♬ Sunset – Chillthemusic

Connor also highlighted Patty Mills, an Australian Aborigine / Torres Strait Islander who was the first Native person to be flagbearer for Australia at the Olympics. He also plays in the NBA, on the San Antonio Spurs. I know next to nothing about basketball fandom – I wonder how well-known it is among NBA fans that he’s Australian Aborigine. Here’s your regular reminder that not all Black people are descended from slaves, or from otherwise relatively recent immigrants from Africa. Aboriginal folks from Australia, Torres Straits Islanders, Melanesians from places like Fiji and New Caledonia share many of the features we typical associate with Africans or African-Americans. Diversity means not only recognizing Black Lives, but the incredible diversity within, and beyond, Black Lives.

@connorbeardox

got some more content coming soon about Indigenous ppl at the #olympics 🥰 #tokyoolympics #olympicspirit #aboriginal #indigenous #firstnations #fyp

♬ Triangle – Clutch

The Australian women’s football (soccer) team also honored and recognized Aboriginal peoples by posing with an Aboriginal flag and linking arms in a show of solidarity. I won’t pretend to know the history beyond the most minimal surface level, but Australia has a pretty heinous history of racist and colonialist policies, persecution, and so forth, in addition to the broader fact of the country as a White settler colony; and many of these racist attitudes and policies, sadly, remain in place today, as they do to one extent or another in many other parts of the world (e.g. the US, Canada).

Thanks to my friend Dr. Yuan-Yu Kuan, I also learned of a few heartwarming moments of representation by athletes from Taiwanese aboriginal backgrounds.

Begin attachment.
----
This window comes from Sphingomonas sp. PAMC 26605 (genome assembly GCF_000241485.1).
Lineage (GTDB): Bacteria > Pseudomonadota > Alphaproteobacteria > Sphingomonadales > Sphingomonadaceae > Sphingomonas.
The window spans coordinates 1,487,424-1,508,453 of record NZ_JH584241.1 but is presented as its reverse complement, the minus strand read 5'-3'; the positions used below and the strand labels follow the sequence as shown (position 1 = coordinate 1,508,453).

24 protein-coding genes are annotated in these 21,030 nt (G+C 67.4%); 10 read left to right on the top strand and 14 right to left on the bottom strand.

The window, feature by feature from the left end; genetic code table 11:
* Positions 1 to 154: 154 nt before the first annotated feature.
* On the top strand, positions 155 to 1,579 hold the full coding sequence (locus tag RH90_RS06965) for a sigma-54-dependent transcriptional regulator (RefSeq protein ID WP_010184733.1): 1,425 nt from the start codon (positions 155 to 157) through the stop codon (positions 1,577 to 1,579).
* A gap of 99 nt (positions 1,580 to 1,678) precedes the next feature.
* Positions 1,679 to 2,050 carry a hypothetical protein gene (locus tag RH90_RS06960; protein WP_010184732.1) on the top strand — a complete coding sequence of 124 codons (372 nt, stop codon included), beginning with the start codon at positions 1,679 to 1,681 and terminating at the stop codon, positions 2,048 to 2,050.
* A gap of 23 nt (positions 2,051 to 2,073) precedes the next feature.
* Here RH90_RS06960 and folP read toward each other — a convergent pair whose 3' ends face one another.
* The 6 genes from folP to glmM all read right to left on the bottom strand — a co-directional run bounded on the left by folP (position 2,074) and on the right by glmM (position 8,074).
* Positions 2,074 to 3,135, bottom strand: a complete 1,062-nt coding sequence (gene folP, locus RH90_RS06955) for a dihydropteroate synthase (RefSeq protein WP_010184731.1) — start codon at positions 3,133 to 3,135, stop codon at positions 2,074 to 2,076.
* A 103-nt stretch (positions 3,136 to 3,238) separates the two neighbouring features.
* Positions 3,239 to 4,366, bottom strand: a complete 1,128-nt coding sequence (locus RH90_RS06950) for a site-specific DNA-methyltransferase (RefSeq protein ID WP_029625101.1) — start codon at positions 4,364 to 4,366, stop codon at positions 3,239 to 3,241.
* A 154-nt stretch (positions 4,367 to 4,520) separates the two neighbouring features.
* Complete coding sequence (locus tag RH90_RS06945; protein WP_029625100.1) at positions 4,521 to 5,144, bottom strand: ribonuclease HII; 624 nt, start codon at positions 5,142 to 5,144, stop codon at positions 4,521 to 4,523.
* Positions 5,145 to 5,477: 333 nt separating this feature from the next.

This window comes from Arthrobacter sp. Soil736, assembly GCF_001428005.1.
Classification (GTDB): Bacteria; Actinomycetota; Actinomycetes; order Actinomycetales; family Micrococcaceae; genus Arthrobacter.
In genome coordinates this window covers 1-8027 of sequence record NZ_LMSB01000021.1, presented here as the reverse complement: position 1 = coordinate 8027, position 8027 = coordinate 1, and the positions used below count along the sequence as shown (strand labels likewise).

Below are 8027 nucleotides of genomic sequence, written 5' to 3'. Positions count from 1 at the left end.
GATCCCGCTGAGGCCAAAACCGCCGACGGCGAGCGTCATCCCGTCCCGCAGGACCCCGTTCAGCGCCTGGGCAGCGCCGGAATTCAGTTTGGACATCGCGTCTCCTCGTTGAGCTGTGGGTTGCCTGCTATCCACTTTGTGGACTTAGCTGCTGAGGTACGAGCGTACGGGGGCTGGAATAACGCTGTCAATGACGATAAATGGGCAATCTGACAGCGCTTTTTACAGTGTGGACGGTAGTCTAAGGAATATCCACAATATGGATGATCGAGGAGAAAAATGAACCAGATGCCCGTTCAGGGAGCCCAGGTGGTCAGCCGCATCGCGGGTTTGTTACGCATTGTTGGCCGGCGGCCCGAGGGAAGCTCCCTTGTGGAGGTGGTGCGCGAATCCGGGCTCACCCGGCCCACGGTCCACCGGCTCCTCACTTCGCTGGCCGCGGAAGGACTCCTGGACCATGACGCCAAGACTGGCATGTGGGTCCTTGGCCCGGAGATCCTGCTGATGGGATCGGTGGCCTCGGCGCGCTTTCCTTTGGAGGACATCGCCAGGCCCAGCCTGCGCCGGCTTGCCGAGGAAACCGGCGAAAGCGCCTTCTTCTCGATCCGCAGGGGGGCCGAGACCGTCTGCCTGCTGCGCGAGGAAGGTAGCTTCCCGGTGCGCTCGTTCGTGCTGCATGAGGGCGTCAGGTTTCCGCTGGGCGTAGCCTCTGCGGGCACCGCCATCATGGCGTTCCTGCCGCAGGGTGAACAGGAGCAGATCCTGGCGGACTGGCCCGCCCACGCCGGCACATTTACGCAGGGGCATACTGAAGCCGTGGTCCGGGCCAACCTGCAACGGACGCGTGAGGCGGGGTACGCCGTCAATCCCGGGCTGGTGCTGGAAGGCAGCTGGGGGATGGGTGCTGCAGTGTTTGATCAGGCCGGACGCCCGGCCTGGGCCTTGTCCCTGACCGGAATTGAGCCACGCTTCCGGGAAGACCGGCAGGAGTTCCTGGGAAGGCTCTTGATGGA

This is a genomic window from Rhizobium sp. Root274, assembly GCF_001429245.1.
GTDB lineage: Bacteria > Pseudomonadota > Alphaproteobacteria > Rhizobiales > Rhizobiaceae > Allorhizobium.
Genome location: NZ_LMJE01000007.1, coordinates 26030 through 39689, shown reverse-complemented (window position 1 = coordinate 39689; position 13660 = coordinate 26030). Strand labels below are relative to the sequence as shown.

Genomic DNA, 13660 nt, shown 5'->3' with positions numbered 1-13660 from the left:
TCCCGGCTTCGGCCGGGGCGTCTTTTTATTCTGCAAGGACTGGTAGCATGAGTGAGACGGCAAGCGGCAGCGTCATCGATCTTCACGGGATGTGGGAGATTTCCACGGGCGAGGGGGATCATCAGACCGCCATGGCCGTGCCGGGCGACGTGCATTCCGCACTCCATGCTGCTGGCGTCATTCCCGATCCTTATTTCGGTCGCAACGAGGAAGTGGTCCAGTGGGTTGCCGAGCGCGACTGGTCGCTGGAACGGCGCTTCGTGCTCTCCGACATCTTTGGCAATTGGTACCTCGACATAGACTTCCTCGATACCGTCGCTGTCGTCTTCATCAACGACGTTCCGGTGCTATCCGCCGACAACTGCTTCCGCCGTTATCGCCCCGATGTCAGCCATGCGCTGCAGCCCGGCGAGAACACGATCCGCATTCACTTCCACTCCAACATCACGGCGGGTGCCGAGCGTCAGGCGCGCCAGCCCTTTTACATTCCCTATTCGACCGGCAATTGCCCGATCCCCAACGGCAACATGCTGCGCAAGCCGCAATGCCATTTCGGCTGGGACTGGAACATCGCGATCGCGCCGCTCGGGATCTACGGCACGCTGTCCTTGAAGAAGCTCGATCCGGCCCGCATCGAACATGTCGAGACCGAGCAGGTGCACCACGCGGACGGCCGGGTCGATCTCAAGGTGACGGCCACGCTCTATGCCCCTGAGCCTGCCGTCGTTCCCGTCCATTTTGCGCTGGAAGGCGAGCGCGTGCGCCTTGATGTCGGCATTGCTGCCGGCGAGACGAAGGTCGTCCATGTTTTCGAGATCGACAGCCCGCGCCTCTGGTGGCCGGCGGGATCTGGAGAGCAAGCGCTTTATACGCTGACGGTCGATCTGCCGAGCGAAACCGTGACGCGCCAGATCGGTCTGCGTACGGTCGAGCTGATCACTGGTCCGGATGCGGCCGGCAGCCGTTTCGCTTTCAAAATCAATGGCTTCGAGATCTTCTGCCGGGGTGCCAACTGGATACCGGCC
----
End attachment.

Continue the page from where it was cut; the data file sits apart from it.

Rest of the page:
In this brief clip, boxer Chen Nien-chin, from the Pangcah/Amis people, shouts “I am a child of Pangcah” at the cameras in his native language. As Kuan points out, one of the few times a Taiwanese aboriginal language has likely ever been spoken (or, more to the point, broadcast on camera) during any Olympics Games.

His shout, “O Wawa no Pangcah” (“I am a child of Pangcah,” or 我是邦查(阿美族)之子!in Chinese) comes around 1m35s in this video:

Finally, the Bulareyaung Dance Company recorded and posted this video of them watching the Olympics awards ceremonies from home in Taiwan. Amis weightlifter Kuo Hsing-chun took gold. Taiwan is, of course, barred from even representing itself at the Olympcis as a full proper country, with its proper national flag and national anthem, to begin with, because the government of the People’s Republic of China are all dicks and refuse to acknowledge Taiwanese autonomy and sovereignty even now, more than 70 years later. So, rather than celebrating the fake “Chinese Taipei Olympics team” flag and anthem that’s officially shown/played at the awards ceremony, this Dance Company sings over it a traditional Amis song. I don’t know the language or the song, or to be honest do I know that much about the people, but as someone with a special place in my heart for Hawaiian and Okinawan music, and for indigenous cultures more broadly, it really warms my heart and puts a smile on my face to hear it.